The subgenre known as "boom bap" grew widespread during the 90's era of Hip-Hop music, better known as "the golden era". New York City coined this sound and legendary producers such as J Dilla and DJ Premier took this raw sound and elevated to such heights that allowed this music to sweep the nation, even still today.
Boom bap inevitably connects itself to the "old school era", but artists such as Joey Bada$$ and the Pro Era crew revamped the sound into a liking of their own, making it relevant in the culture yet again.
Que Hampton, a rising New York emcee too seeks to tell his stories, or spit his rhymes, if you will, over sounds similar to the caliber of the aforementioned New York natives.
New York emcees typically develop a knacking for rap at a early age, just as this 19-year-old Hip-Hop artist did.
Having influence from the likes of Biggie Smalls, and The legendary Wu, its quite obvious what flavor Hampton brings to the mic--he's true to his New York roots and foundations laid by the culture shift created by emcees repping any of the five Burroughs.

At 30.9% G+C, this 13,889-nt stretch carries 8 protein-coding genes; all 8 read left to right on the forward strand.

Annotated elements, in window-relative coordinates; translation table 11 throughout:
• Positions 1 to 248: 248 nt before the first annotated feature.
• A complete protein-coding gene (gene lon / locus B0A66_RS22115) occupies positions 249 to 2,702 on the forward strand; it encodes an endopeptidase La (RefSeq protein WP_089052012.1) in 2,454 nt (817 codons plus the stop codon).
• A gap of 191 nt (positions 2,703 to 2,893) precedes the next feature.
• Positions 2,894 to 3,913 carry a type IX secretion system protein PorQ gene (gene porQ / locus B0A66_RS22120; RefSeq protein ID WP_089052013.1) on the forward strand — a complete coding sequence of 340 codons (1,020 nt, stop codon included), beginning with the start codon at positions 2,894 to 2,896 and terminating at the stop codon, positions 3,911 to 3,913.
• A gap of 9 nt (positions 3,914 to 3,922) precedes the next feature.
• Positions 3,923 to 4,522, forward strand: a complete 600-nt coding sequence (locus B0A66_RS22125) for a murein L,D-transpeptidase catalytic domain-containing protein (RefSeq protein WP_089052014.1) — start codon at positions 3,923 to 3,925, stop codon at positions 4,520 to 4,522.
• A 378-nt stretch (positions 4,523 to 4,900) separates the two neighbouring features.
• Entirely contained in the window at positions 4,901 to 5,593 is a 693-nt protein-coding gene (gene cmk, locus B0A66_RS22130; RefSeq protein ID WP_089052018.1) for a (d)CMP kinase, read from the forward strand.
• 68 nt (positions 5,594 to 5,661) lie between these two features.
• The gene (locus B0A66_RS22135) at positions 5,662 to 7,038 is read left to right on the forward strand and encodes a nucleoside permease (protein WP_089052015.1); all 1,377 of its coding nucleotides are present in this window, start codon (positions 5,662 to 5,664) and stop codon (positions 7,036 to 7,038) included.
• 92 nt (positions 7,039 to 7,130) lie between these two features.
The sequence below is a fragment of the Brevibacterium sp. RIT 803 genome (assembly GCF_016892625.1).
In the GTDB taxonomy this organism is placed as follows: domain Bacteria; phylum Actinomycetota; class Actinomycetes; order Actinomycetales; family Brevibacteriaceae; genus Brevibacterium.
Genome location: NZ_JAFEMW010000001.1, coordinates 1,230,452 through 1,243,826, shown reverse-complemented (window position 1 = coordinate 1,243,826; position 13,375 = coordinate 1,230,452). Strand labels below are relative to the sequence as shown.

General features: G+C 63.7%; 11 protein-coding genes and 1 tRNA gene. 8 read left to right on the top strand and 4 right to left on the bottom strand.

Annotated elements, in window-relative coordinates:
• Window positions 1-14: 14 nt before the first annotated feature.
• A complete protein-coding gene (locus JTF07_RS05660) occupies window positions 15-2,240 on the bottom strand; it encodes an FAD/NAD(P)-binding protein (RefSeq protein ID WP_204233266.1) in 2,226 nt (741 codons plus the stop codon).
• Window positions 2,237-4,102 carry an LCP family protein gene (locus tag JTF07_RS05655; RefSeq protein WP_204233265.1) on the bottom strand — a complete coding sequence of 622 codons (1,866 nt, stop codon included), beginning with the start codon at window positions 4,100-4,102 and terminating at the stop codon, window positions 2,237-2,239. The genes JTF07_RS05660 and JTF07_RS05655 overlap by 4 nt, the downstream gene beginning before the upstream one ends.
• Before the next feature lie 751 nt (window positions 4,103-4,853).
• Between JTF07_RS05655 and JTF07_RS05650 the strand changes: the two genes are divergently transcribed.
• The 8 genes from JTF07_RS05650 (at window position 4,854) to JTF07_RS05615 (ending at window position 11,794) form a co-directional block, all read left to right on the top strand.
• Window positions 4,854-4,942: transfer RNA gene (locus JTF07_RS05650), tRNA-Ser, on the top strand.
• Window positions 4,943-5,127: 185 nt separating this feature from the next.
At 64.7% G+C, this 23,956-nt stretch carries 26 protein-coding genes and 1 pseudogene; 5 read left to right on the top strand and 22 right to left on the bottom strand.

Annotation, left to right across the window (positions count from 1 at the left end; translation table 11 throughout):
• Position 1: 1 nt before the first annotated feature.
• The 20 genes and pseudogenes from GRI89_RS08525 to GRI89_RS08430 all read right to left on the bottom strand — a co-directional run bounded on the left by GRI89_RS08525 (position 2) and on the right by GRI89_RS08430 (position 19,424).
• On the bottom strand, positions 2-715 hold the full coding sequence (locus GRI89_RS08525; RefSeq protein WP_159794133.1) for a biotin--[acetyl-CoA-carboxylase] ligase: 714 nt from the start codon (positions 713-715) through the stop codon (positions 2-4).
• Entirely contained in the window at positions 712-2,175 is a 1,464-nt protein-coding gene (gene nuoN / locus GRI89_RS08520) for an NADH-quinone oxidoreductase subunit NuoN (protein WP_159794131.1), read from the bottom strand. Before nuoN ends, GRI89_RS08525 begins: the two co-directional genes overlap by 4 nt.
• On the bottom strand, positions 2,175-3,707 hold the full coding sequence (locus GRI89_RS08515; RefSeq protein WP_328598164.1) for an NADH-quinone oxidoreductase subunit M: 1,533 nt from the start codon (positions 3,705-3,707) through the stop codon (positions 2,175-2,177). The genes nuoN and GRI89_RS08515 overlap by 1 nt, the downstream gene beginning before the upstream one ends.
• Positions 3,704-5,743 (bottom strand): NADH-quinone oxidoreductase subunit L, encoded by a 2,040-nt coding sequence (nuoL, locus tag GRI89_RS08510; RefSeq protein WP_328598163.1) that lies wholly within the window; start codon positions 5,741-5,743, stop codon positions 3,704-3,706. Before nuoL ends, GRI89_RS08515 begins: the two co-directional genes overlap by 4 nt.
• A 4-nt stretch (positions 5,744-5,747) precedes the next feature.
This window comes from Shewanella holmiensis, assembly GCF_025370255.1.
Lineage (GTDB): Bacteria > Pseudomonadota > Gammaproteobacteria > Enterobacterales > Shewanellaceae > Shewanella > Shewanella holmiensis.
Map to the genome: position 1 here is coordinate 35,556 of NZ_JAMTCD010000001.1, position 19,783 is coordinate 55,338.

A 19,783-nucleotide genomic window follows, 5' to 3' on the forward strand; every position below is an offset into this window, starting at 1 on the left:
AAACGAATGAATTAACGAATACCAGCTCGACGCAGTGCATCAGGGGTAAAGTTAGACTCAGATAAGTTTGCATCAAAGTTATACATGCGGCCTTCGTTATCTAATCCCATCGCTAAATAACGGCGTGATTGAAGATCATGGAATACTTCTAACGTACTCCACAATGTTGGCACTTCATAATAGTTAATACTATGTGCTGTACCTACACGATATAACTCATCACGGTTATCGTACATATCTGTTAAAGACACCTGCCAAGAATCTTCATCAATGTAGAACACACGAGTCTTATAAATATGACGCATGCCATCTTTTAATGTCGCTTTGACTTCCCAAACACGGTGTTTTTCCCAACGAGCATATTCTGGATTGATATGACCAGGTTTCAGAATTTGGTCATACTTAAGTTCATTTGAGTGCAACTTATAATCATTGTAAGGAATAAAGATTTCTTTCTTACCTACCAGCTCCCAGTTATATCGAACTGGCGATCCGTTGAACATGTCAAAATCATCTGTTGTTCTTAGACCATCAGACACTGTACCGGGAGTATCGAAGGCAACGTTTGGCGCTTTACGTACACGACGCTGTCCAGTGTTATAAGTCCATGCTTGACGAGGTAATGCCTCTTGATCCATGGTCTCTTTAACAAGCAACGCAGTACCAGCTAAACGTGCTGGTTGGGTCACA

His debut project, A Piece of Blakk, which channels his impulsive alter ego, features collaborations with fellow Rockland County native, Bishop Nehru, who produced two tracks on this project. Motivated by the saying, "Light will shine through any piece of black (BLAKK)," Que considers this project to literally be a piece of BLAKK, his alter-ego, and therefore his creation.
This 11-track mixtape premieres a raw Hip-Hop sound where ill flows meets soulful beats. The urban yet vintage quality earns my respect, for sure.